This may upset you to learn, but if you’re a potato chip fan living outside of Japan then you’re seriously missing out…

Japan may have arrived a little late to the potato chip game, but you’d better believe it grabbed that spud-shaped ball with both hands and has been running with it like a kid towards an ice-cream truck ever since. It’s true that Japan lacks a few of the classic chip flavours we in the west enjoy (it saddens me that the Land of the Rising Sun has yet to fully embrace salt & vinegar, for example), but some of its homegrown flavours are simply to die for.

Today we’ll be discussing five such potato chip—or potechi—flavours, with a view to convincing the rest of the world that it urgently needs to drop some of its flourescent-orange cheese puffs and corn snacks in favour of some of these delectable bites and give them a permanent home on their grocery store shelves.

The five Japanese potato chip flavours the west badly needs, in no particular order, are:

1. Nori Shio (seaweed & salt)


You’ll know nori (also known as Japanese seaweed) as the stuff that wraps onigiri rice-balls or floats in strips atop bowls of ramen. Water thin, green, and crisp until the moment a drop of moisture comes within three feet of it, nori is strangely moreish, even if it does have a habit of sticking to your lips and the roof of your mouth. It might not sound like the most obvious choice for a potato chip flavour, but nori combined with a little bit of salt is simply divine, and it gives your bog-standard potato chip that little bit of extra tang without ever being overbearing. It also provides the chips with a strangely alluring green hue, allowing you to convince yourself that you’re eating something slightly classy as you thrust them, a fistful at a time, into your insatiable shout-hole.

2. Shouyu Mayo (soy sauce & mayo)

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I know, I know, this one actually sounds quite unpleasant on paper (especially for our North American readers, who seem to struggle the most with Japan’s fondness for mayonnaise), but when combined with the salty goodness of a thick-cute potato chip, soy sauce and mayo is a genuinely winning combination. Wonderfully salty yet pleasantly rich and creamy all at once, these things go down a treat with both beer and soft drinks, and you’ll be hooked from the first bite.

3. Jagariko


We’re going slightly off-piste for a moment here since we’re technically endorsing a whole brand rather than an individual flavour (and, yes, stick-shaped potato snacks like these can be found in other countries), but Calbee’s Jagariko really are in a league of their own. With their wonderfully texture, cut to the perfect thickness and with an assortment of strange-sounding (salad with carrot and parsley, anyone?) yet genuinely delicious flavours to try, Jagariko is both moreish and surprisingly filling, and you’d better believe that Calbee takes its recipe incredibly seriously. Jagariko come in little cups about a quarter of the length of a Pringles tube, each containing just enough sticks to share with a friend, but they’re best eaten as noisily as possible at home alone.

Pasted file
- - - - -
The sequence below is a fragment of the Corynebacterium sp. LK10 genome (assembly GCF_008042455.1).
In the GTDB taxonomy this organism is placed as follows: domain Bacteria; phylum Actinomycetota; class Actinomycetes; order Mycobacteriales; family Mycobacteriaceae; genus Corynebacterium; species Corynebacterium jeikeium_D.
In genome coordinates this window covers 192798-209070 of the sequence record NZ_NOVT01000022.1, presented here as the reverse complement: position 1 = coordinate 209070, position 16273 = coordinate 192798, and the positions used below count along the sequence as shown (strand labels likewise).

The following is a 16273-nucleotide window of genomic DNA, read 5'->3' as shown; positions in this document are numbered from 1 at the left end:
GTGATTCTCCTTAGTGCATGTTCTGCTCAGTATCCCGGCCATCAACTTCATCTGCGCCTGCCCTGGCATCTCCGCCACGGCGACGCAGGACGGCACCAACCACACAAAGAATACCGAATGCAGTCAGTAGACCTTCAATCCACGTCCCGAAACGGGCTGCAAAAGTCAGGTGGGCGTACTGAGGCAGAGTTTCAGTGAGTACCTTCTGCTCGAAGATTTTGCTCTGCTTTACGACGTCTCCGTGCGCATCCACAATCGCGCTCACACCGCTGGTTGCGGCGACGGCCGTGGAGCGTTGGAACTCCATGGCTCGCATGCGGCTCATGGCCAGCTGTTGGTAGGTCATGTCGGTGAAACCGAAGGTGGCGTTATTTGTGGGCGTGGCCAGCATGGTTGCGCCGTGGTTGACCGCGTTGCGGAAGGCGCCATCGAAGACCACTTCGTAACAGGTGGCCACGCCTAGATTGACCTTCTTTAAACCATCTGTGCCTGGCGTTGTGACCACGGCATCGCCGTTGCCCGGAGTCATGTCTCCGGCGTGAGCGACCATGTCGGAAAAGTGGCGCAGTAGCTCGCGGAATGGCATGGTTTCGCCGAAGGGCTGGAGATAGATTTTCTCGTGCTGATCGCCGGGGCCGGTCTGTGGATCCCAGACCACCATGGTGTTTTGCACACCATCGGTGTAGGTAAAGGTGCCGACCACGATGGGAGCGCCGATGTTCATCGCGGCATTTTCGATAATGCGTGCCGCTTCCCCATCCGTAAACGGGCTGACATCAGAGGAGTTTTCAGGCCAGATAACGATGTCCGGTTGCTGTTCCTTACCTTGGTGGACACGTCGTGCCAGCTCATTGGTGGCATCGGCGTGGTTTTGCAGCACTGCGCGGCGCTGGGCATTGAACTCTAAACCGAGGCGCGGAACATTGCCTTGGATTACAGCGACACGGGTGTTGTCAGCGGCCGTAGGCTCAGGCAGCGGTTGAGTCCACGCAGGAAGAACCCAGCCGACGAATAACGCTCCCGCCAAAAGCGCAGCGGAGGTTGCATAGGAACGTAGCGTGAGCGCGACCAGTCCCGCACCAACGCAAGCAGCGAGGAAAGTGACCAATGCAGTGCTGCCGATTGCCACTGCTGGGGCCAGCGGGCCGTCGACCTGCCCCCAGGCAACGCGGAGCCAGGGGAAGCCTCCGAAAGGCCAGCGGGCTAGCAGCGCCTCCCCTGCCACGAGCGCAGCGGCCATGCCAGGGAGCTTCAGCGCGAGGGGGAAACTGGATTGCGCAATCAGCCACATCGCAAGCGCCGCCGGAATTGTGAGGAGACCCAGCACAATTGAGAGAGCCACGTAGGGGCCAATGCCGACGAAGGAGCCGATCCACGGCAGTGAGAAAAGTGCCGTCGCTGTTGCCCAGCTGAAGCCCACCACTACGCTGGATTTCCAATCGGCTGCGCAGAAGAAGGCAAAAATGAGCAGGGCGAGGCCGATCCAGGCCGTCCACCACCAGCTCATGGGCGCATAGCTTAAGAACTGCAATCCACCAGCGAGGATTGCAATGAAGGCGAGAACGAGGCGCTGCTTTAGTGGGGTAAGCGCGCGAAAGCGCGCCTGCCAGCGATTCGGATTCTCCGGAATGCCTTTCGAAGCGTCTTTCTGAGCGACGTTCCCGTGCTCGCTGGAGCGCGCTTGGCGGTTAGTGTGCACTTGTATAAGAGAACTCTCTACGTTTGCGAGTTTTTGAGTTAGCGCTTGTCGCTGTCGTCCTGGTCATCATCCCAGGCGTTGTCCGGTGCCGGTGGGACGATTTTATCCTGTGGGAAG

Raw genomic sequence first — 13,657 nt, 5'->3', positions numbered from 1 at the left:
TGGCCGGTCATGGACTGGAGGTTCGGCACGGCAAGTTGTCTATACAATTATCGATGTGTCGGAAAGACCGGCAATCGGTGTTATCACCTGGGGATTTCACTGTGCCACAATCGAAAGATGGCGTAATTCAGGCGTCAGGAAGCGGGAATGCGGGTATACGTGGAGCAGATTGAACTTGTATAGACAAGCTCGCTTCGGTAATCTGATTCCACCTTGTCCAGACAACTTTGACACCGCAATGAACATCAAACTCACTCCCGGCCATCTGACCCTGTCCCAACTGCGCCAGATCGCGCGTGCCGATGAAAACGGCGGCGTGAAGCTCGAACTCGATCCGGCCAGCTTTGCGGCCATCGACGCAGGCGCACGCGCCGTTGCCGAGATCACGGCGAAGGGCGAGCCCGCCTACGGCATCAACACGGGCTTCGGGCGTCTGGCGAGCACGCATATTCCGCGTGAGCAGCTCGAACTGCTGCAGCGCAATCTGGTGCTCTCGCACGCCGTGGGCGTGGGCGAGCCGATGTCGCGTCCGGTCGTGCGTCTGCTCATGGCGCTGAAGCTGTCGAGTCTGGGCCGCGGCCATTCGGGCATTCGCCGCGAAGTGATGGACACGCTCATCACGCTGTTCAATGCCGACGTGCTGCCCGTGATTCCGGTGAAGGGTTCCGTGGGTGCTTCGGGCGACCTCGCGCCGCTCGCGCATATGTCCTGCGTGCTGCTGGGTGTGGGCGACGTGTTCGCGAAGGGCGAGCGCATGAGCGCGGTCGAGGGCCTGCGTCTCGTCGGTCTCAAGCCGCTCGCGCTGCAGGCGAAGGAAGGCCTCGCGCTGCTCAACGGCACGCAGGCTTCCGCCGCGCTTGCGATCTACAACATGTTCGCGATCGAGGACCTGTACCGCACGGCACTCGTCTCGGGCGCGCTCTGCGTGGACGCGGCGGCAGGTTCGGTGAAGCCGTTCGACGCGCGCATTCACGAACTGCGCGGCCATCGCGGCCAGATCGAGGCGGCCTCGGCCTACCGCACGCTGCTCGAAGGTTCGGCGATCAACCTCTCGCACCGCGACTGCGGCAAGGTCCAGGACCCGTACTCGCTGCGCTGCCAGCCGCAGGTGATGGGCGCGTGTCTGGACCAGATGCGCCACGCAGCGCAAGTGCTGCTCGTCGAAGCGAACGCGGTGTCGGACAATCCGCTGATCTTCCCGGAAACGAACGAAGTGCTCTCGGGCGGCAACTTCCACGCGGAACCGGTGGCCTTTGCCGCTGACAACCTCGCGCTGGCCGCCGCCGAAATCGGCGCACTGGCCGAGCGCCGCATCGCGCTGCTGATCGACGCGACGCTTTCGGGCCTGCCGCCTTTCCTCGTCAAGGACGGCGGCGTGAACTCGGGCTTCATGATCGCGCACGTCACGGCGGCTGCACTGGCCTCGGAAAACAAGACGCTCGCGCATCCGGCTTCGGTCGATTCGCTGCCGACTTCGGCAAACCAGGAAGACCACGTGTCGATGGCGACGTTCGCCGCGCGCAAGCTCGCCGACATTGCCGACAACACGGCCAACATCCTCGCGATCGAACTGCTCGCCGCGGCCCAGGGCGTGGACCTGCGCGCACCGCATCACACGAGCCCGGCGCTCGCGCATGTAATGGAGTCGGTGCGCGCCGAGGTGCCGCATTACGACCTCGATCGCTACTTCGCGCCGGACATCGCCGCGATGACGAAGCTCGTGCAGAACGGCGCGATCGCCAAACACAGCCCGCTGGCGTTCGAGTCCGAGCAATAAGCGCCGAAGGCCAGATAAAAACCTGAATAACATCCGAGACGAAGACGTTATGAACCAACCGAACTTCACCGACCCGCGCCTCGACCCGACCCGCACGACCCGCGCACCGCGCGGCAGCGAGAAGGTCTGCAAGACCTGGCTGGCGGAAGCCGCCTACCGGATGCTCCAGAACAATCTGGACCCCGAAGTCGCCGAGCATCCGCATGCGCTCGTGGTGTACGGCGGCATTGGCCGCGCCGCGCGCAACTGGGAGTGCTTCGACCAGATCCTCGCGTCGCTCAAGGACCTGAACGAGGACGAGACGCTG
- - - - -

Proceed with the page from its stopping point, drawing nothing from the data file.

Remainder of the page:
4. Mentaiko (spiced cod roe)

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Fish-flavour potato chips?? Ewww! Right? Wrong. Whether you’re talking about chips, onigiri, or even spaghetti, mentaiko is one of Japan’s finest savoury creations (okay, technically it comes from Korea, but mentaiko tastes quite different in Japan). It doesn’t smell or taste fishy in the slightest, and the combination of natural salts and added spice work in perfect harmony to create rich, but not overbearing, flavour. Slap it on a quality potato chip like one from Calbee or fellow chip-giant Koikeya, and you’re in for a real treat. Trust us—if you’re a true potato chip fiend, then you need to put all thoughts of fish eggs out of your mind and get these in your mouth, pronto.

5. Wasabeef (wasabi & beef)

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Last but not least, it’s the flavour that got us all talking in the office and prompted us to make this list: Wasabeef.

If you’ve been to a teppanyaki restaurant or had Japanese-style steak then you’ll know how well a good cut of beef goes with Japan’s horseradish-esque wasabi. So much more than just a slightly spicy meat-flavoured chip, Wasabeef is, in this writer’s opinion, one of the finest chip flavours in the whole wide world, and the fact that it can’t be found on every shop or store’s chip aisle is a crime against humanity. There, I said it. Deliciously savoury and with that unmistakable “hurts-so-good” wasabi burn, kids will hate these things, but grownups like us can’t get enough of them. Write to your MP. Start a petition. Do whatever it takes to get Wasabeef in your life and keep it there.

May the chips be with you, always.

Still hungry?

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